Using nCounter, Fisher and colleagues examined differences in gene expression between three different HIV vaccines. Two vaccines involved needles, one in the arm and the other in the mouth, plus a needle-free inhaled version. 

Fisher and colleagues used NanoString’s Non-human Primate Immunology Consortium Panel and Advanced Analysis Software to determine how immune system regulated genes were differentially expressed after exposure to each kind of vaccine. 

nCounter support needle-free vaccine research

Vaccines are important for public health, but the need for needles can be a turn off to many.

The authors found that either type of oral vaccination route caused a similar immune response as a standard intramuscular injection. Although the authors found that the oral injection route was slightly better than the needle-free approach, work is still progressing on optimizing the needle-less HIV vaccine. 

Single-dose Vaccines 

When SARS-CoV-2 hit the scene in late 2019, eventually leading to a pandemic in 2020, the way of life for many across the globe changed dramatically. Researchers stated that ending the pandemic would require the manufacture of many kinds of vaccines. In late 2020, both the Pfizer-BioNTech and Moderna COVID-vaccines received emergency authorization for use in the United States. Although both vaccines provided excellent protection, both versions required two doses. 

There are many reasons to seek a single-dose vaccine. Not only do people want to avoid multiple pokes, but there are also more logistical hurdles involved with ensuring people return for a second dose. Two-dose vaccines also require the manufacture of additional vaccines. This adds to an already strained system trying to manufacture the billions of doses needed to end the pandemic.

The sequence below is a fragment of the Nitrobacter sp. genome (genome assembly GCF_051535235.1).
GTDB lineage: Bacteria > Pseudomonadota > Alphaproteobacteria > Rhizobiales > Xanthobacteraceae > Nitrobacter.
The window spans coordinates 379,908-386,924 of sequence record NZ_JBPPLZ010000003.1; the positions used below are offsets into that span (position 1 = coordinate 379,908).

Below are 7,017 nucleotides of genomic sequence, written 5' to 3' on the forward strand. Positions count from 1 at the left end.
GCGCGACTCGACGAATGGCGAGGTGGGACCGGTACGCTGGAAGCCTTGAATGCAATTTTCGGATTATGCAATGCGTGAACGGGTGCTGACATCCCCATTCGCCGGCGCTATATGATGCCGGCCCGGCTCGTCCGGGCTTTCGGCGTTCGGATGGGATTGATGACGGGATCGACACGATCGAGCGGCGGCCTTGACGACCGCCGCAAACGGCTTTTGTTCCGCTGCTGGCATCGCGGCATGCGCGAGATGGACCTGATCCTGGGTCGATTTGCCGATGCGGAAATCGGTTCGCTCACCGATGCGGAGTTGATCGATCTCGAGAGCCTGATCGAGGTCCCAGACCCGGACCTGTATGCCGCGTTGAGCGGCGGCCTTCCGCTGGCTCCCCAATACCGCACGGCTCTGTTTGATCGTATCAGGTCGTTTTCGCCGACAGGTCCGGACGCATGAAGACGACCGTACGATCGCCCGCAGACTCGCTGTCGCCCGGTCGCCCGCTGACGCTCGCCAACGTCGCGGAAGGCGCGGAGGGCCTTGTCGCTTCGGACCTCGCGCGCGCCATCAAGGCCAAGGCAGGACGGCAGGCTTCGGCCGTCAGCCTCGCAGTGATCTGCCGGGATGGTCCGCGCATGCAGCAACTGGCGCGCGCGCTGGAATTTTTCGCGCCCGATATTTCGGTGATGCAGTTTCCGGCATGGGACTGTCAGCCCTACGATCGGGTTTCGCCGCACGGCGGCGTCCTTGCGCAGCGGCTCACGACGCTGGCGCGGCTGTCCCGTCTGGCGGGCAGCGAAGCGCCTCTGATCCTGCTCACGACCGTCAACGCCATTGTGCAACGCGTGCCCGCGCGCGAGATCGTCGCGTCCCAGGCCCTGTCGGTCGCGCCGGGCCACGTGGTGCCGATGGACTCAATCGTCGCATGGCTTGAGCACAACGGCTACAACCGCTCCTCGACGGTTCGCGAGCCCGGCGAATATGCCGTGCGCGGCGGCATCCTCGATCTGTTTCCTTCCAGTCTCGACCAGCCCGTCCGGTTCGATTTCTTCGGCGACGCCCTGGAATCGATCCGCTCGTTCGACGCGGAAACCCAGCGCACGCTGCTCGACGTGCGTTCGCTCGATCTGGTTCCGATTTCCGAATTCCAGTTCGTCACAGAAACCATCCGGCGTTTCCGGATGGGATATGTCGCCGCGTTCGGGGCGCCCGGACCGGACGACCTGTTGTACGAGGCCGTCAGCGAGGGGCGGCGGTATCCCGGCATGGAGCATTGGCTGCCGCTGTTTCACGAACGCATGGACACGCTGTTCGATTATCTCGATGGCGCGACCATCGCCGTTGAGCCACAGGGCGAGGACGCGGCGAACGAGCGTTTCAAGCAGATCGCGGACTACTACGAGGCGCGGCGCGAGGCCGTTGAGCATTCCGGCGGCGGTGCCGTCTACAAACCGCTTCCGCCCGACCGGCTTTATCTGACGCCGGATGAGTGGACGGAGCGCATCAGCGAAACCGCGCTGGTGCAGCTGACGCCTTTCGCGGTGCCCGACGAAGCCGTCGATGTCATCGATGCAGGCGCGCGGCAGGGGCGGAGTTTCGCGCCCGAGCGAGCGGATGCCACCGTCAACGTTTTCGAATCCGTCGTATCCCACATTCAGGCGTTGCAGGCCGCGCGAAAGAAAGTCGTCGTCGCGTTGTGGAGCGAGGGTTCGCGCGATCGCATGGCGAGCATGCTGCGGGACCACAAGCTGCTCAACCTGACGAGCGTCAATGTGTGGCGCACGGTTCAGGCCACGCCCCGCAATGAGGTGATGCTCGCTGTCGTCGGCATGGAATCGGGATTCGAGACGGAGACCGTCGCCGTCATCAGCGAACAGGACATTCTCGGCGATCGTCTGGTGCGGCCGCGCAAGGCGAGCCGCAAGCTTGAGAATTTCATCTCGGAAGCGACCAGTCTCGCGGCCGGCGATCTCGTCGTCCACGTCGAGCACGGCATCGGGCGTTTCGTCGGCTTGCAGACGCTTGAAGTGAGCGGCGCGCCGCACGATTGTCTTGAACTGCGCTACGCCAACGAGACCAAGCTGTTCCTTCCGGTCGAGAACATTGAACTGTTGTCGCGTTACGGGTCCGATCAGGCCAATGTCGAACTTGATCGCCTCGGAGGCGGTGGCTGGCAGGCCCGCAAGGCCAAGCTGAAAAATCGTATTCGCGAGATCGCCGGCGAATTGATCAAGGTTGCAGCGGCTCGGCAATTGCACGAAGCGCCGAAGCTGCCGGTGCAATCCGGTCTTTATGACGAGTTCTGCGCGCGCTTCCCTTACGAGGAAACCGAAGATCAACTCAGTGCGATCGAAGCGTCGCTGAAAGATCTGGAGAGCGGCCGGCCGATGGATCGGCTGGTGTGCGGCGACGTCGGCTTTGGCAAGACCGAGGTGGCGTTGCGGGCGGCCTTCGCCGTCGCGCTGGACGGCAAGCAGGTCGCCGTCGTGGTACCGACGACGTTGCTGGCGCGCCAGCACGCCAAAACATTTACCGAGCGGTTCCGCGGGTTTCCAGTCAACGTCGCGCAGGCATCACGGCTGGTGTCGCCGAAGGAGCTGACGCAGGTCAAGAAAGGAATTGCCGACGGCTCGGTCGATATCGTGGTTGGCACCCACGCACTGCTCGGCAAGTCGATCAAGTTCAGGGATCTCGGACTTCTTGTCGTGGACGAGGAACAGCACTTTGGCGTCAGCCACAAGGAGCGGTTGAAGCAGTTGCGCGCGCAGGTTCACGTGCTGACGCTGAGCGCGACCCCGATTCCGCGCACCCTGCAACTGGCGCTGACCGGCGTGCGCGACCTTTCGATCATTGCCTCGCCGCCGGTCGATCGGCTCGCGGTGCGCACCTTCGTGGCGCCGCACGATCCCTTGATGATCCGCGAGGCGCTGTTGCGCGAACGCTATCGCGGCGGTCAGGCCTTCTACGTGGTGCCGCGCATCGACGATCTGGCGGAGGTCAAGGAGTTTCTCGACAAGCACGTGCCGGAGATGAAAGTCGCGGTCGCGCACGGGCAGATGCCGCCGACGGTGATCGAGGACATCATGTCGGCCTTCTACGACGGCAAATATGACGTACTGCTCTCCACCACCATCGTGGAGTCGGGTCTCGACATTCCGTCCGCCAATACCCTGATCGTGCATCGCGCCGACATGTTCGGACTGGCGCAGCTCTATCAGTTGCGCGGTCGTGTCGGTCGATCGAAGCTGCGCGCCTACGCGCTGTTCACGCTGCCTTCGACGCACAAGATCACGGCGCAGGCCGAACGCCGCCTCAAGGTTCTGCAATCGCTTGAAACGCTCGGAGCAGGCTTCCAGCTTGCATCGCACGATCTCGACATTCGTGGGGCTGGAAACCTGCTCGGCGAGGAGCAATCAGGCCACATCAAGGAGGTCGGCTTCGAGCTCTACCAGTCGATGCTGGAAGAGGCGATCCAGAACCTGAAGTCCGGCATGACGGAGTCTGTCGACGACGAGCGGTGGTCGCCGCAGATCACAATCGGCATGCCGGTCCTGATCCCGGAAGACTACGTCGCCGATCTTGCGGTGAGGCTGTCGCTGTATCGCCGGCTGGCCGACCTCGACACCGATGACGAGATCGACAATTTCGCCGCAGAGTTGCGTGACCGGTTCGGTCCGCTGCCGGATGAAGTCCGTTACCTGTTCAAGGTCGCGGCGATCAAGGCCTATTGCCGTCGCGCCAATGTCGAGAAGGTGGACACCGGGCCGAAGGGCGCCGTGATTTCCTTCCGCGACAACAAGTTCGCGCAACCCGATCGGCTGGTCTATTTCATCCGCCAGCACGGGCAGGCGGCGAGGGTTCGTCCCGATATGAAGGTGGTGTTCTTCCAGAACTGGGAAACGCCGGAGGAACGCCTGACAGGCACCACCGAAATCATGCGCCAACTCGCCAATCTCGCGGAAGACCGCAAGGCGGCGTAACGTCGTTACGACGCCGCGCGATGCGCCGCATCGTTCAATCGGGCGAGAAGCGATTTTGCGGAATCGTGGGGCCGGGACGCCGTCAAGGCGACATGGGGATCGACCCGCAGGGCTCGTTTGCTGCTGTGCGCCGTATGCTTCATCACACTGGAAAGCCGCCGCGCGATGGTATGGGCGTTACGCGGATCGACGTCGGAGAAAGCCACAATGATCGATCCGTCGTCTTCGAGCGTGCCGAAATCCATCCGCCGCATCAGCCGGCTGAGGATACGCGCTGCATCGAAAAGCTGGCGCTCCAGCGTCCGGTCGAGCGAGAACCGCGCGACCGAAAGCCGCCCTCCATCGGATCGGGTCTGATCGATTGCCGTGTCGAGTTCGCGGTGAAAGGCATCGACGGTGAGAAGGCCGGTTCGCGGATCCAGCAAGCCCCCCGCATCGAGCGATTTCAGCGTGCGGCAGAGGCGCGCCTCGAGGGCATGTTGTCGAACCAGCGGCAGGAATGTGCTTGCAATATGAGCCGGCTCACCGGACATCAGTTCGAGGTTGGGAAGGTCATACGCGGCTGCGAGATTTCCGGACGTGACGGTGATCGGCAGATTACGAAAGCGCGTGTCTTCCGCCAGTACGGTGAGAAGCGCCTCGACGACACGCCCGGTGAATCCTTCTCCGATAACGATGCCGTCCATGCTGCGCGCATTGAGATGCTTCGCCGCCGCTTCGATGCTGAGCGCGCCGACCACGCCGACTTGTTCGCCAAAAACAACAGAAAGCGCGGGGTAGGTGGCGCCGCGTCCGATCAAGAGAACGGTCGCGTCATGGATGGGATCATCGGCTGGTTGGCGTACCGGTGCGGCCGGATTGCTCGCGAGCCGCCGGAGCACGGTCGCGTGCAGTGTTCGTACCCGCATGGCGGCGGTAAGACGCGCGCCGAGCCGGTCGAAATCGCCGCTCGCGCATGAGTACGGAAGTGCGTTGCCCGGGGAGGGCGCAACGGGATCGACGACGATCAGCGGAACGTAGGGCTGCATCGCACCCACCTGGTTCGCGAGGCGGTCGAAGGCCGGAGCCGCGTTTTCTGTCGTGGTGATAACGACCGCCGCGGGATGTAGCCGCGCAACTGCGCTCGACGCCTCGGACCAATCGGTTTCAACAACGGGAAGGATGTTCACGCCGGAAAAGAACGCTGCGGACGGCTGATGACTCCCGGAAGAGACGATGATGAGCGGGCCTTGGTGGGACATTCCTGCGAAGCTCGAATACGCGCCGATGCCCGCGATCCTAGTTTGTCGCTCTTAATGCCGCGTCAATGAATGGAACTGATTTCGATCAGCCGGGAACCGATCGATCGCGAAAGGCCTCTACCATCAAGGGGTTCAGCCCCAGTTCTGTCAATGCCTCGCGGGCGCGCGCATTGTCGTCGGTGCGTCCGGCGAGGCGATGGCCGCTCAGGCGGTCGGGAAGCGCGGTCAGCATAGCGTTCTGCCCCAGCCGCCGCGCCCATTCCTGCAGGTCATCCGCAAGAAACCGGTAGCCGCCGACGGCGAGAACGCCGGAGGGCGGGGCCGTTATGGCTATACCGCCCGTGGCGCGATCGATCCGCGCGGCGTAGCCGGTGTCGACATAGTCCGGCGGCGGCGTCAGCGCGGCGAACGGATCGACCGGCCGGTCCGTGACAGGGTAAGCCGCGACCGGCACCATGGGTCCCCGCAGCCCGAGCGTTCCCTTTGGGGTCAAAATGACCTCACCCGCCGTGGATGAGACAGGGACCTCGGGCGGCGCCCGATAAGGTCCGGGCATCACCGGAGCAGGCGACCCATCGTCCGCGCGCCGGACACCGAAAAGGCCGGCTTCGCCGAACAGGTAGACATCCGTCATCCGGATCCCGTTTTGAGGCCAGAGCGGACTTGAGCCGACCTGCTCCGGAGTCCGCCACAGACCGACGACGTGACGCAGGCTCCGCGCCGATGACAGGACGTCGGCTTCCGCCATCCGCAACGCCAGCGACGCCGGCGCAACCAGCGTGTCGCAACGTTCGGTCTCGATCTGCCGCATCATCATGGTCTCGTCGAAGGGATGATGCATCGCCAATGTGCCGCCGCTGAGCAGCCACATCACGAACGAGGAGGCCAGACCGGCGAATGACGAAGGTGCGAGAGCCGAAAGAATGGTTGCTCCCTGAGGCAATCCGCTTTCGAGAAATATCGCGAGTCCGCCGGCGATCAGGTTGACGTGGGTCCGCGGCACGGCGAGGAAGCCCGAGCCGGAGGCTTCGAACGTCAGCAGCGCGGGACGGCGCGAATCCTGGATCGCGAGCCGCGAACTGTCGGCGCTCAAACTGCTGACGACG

Ruklanthi de Alwis and colleagues set out to develop an effective single-dose vaccine using self-transcribing and replicating RNA technology (STARR). The STARR technology is similar to the RNA technology in the Pfizer-BioNTech and Moderna vaccines but uses a slightly different approach to cause a more robust immune response. This may ultimately lead to achieving immunity with a single dose. 

To determine how well the vaccine worked in a mouse animal model, de Alwis and colleagues used the NanoString inflammation and immunology panels and nSolver Analysis software. Looking at blood from mice vaccinated with the new vaccine candidate, standard mRNA vaccine, and a control, the authors found that not only was the candidate vaccine successful at initiating an immune response, but that it was able to do so at a much lower dose than the standard mRNA vaccine. Although these results are still in the preclinical phase, the work by de Alwis and colleagues is an important one on the road to ending the COVID-19 pandemic. 

Basic Science Insights to Cellular Response 

Part of why researchers could develop a COVID-19 vaccine so quickly was due to decades of basic science research. Basic science research is aimed at understanding fundamental processes that will lay the groundwork for future clinical work. To improve our understanding of how a person’s immune system responds to vaccination, Catherine Collignon and colleagues studied early immune system responses to a specific vaccination platform. 

Using the nCounter NHP Immunology Panel, Collingnon and colleagues characterized changes in gene expression at one, three, and seven days post-vaccination. The authors found that there was an initial spike in key genes at days one and seven, but a dip in expression at day three. This suggests a dynamic immune response to vaccination. Using this information, researchers can create better vaccine platforms.   


In this article, I explored the science behind nCounter and how biologists are using nCounter to make vaccines better. This includes developing needle-free vaccines, reducing the necessary doses to achieve immunity, and expanding our foundational understanding of how the body responds to vaccines.

What about in specific disease contexts? In the next part of this two-part series, I’ll explore how nCounter technology is used by Australian biologists to protect koala populations from retrovirus infection. I’ll also discuss how nCounter is used to create effective vaccines against Zika and Johne’s Disease. 

For Research Use Only. Not for use in diagnostic procedures.

Post by Melanie Peffer